Authorities in Phnom Penh and Sihanoukville over the weekend seized drug-production equipment and nearly 19 tonnes of chemical substances thought to be precursor ingredients for illicit drug manufacturing, officials said yesterday.
If testing this week proves that the chemicals were intended to cook illegal narcotics, it would be the second such bust in Cambodia in two weeks and more evidence that drug production, as opposed to simply cross-border smuggling and drug addiction, is a growing problem.
Major General Khieuv Samorn, director of the Anti-Drug unit at the Ministry of Interior, told the Post yesterday that he could not name the confiscated substances.
He did, however, say the haul was “capable of producing hundreds of tons of methamphetamine” in many forms, including crystal meth – which is smoked – and the pill form known as “ya ma” in Cambodia.
The go-to precursor chemicals in the manufacture of methamphetamine are ephedrine or pseudoephedrine, according to a 2011 report from the United Nations Office on Drugs and Crime.
Samples from the seizure are on their way to the anti-drug unit’s testing site in Phnom Penh, and results are expected later in the week.
The discoveries happened on two separate days over the weekend. First, police at the Phnom Penh Port on Saturday found large steel vats, pipes and valves stowed away in a Chinese shipping company container.
Samorn said the equipment included bits and pieces destined for a drug-manufacturing facility. A day later, anti-drug officials found the stock of chemicals at the port in Sihanoukville.
Lou Kim Chhun, director general of Sihanoukville port, is concerned about the illegal flow of chemical substances, “because it impacts the reputation of our port”.
The anti-drug unit, which coordinated the seizures, hypothesised that the group involved in importing the equipment and chemicals is also responsible for the substances targeted in a recent raid.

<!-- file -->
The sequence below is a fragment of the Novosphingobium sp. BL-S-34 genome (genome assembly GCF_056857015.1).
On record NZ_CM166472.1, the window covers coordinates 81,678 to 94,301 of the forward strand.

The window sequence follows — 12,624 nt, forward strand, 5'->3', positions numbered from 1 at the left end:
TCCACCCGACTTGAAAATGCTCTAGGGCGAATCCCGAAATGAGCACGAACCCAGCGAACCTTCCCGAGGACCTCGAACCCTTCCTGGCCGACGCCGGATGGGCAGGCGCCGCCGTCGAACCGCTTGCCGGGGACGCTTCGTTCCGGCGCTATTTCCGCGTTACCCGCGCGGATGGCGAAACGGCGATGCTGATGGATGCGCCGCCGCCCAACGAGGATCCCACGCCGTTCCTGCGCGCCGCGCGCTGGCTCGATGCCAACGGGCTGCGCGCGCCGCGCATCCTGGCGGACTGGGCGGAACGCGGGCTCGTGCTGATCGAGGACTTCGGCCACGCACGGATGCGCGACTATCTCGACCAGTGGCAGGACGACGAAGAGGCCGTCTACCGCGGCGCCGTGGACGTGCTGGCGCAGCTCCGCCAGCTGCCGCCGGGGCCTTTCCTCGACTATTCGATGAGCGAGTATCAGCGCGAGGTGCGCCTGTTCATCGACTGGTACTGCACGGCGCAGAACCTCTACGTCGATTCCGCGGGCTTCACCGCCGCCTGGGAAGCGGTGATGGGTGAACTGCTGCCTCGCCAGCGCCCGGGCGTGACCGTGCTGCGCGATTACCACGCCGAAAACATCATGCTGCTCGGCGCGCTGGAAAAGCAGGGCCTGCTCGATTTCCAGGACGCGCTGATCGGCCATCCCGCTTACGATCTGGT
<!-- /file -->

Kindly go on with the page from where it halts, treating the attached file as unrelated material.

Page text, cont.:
Earlier this month, police netted 82 tanks containing about 1,000 litres of precursor chemicals on a pig farm in Kampong Speu. After the raid, officials publicly denied that the chemicals were for production purposes.
But Meas Vyrith, deputy secretary-general of the National Authority for Combating Drugs, told the Post yesterday that a follow-up lab analysis found traces of chemicals that could be used to manufacture drugs. He added that the person using them had to be an “expert” to pull it off.
Prum Sokhany, the chief executive officer of Phnom Penh port, in charge of checking the container on Saturday, told the Post yesterday that police have stored the equipment as evidence.
“We do not know to which company the equipment belongs … The police are investigating to find the owner, so I don’t know the result yet,” he said.
Because of availability, the use of methamphetamines in Cambodia has escalated in recent years.
There is also evidence that Cambodia, which has in Phnom Penh the only regional deep-sea port, risks becoming a haven for production.
“Our laboratory conducted more chemical analyses this year than last,” said Vyrith of the NACD, whose figures in a 2011 report show that raids and arrests increased by more than 150 per cent when compared with the previous year, although the amount of chemical substances used in the production of drugs had risen just 10.45 per cent.
In the same time period, drug cases tried in court more than tripled.
Minister of Interior Sar Kheng told the Post in April that Cambodia had become a transit destination for drugs produced in the “golden triangle” countries of Thailand, Laos and Myanmar and the “golden half-moon” countries of Afghanistan, Pakistan and Iran.